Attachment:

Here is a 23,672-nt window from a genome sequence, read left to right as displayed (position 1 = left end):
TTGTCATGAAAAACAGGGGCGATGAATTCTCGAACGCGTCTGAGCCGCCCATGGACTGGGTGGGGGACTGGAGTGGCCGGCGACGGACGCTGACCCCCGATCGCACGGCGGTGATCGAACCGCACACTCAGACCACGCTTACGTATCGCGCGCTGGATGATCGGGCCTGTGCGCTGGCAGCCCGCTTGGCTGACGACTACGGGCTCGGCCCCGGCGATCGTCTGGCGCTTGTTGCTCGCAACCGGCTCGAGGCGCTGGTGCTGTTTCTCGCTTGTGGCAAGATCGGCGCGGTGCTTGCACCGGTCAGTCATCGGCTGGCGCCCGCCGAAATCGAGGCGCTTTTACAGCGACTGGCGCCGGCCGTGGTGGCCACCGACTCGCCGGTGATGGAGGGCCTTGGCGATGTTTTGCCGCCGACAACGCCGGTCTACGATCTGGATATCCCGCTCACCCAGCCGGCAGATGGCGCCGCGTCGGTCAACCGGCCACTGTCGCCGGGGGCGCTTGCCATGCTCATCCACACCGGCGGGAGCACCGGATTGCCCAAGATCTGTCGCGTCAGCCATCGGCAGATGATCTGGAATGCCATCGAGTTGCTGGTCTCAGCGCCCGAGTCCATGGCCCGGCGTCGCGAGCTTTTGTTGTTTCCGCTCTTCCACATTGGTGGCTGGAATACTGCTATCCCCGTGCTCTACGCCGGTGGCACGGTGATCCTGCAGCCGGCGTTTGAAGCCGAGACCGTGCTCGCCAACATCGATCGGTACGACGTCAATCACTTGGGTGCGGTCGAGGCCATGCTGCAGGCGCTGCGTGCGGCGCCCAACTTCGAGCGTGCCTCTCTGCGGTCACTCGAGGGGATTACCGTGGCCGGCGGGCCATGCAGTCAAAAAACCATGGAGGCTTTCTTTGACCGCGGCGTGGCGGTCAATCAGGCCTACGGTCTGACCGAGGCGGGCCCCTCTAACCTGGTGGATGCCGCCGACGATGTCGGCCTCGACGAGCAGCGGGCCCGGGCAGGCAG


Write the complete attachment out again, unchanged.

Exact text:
Here is a 23,672-nt window from a genome sequence, read left to right as displayed (position 1 = left end):
TTGTCATGAAAAACAGGGGCGATGAATTCTCGAACGCGTCTGAGCCGCCCATGGACTGGGTGGGGGACTGGAGTGGCCGGCGACGGACGCTGACCCCCGATCGCACGGCGGTGATCGAACCGCACACTCAGACCACGCTTACGTATCGCGCGCTGGATGATCGGGCCTGTGCGCTGGCAGCCCGCTTGGCTGACGACTACGGGCTCGGCCCCGGCGATCGTCTGGCGCTTGTTGCTCGCAACCGGCTCGAGGCGCTGGTGCTGTTTCTCGCTTGTGGCAAGATCGGCGCGGTGCTTGCACCGGTCAGTCATCGGCTGGCGCCCGCCGAAATCGAGGCGCTTTTACAGCGACTGGCGCCGGCCGTGGTGGCCACCGACTCGCCGGTGATGGAGGGCCTTGGCGATGTTTTGCCGCCGACAACGCCGGTCTACGATCTGGATATCCCGCTCACCCAGCCGGCAGATGGCGCCGCGTCGGTCAACCGGCCACTGTCGCCGGGGGCGCTTGCCATGCTCATCCACACCGGCGGGAGCACCGGATTGCCCAAGATCTGTCGCGTCAGCCATCGGCAGATGATCTGGAATGCCATCGAGTTGCTGGTCTCAGCGCCCGAGTCCATGGCCCGGCGTCGCGAGCTTTTGTTGTTTCCGCTCTTCCACATTGGTGGCTGGAATACTGCTATCCCCGTGCTCTACGCCGGTGGCACGGTGATCCTGCAGCCGGCGTTTGAAGCCGAGACCGTGCTCGCCAACATCGATCGGTACGACGTCAATCACTTGGGTGCGGTCGAGGCCATGCTGCAGGCGCTGCGTGCGGCGCCCAACTTCGAGCGTGCCTCTCTGCGGTCACTCGAGGGGATTACCGTGGCCGGCGGGCCATGCAGTCAAAAAACCATGGAGGCTTTCTTTGACCGCGGCGTGGCGGTCAATCAGGCCTACGGTCTGACCGAGGCGGGCCCCTCTAACCTGGTGGATGCCGCCGACGATGTCGGCCTCGACGAGCAGCGGGCCCGGGCAGGCAG